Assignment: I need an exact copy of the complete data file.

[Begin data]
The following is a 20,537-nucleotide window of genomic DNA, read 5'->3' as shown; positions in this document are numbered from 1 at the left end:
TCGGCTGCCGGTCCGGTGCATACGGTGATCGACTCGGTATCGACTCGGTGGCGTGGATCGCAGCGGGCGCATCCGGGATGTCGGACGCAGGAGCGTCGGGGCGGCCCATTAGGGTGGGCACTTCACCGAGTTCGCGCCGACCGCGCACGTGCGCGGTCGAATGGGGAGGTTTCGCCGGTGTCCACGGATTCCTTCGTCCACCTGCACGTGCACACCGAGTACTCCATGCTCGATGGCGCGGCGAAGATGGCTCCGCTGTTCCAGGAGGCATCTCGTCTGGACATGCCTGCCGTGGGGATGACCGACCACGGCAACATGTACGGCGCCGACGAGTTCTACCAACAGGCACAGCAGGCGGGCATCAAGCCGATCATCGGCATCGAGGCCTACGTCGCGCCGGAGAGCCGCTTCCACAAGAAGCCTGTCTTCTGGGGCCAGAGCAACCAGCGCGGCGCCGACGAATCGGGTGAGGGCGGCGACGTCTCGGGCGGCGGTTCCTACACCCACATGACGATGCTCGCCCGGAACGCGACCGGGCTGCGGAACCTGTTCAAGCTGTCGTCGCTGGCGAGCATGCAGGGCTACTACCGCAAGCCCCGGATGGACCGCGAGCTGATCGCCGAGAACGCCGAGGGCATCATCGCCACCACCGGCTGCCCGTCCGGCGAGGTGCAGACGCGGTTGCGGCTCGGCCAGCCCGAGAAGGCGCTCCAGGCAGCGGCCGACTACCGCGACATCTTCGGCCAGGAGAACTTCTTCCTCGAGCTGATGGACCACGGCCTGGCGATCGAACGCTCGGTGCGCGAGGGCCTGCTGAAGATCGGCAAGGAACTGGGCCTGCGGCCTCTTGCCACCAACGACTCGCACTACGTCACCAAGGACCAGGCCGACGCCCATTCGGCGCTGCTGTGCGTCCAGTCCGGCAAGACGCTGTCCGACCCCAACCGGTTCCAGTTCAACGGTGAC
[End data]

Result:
The following is a 20,537-nucleotide window of genomic DNA, read 5'->3' as shown; positions in this document are numbered from 1 at the left end:
TCGGCTGCCGGTCCGGTGCATACGGTGATCGACTCGGTATCGACTCGGTGGCGTGGATCGCAGCGGGCGCATCCGGGATGTCGGACGCAGGAGCGTCGGGGCGGCCCATTAGGGTGGGCACTTCACCGAGTTCGCGCCGACCGCGCACGTGCGCGGTCGAATGGGGAGGTTTCGCCGGTGTCCACGGATTCCTTCGTCCACCTGCACGTGCACACCGAGTACTCCATGCTCGATGGCGCGGCGAAGATGGCTCCGCTGTTCCAGGAGGCATCTCGTCTGGACATGCCTGCCGTGGGGATGACCGACCACGGCAACATGTACGGCGCCGACGAGTTCTACCAACAGGCACAGCAGGCGGGCATCAAGCCGATCATCGGCATCGAGGCCTACGTCGCGCCGGAGAGCCGCTTCCACAAGAAGCCTGTCTTCTGGGGCCAGAGCAACCAGCGCGGCGCCGACGAATCGGGTGAGGGCGGCGACGTCTCGGGCGGCGGTTCCTACACCCACATGACGATGCTCGCCCGGAACGCGACCGGGCTGCGGAACCTGTTCAAGCTGTCGTCGCTGGCGAGCATGCAGGGCTACTACCGCAAGCCCCGGATGGACCGCGAGCTGATCGCCGAGAACGCCGAGGGCATCATCGCCACCACCGGCTGCCCGTCCGGCGAGGTGCAGACGCGGTTGCGGCTCGGCCAGCCCGAGAAGGCGCTCCAGGCAGCGGCCGACTACCGCGACATCTTCGGCCAGGAGAACTTCTTCCTCGAGCTGATGGACCACGGCCTGGCGATCGAACGCTCGGTGCGCGAGGGCCTGCTGAAGATCGGCAAGGAACTGGGCCTGCGGCCTCTTGCCACCAACGACTCGCACTACGTCACCAAGGACCAGGCCGACGCCCATTCGGCGCTGCTGTGCGTCCAGTCCGGCAAGACGCTGTCCGACCCCAACCGGTTCCAGTTCAACGGTGAC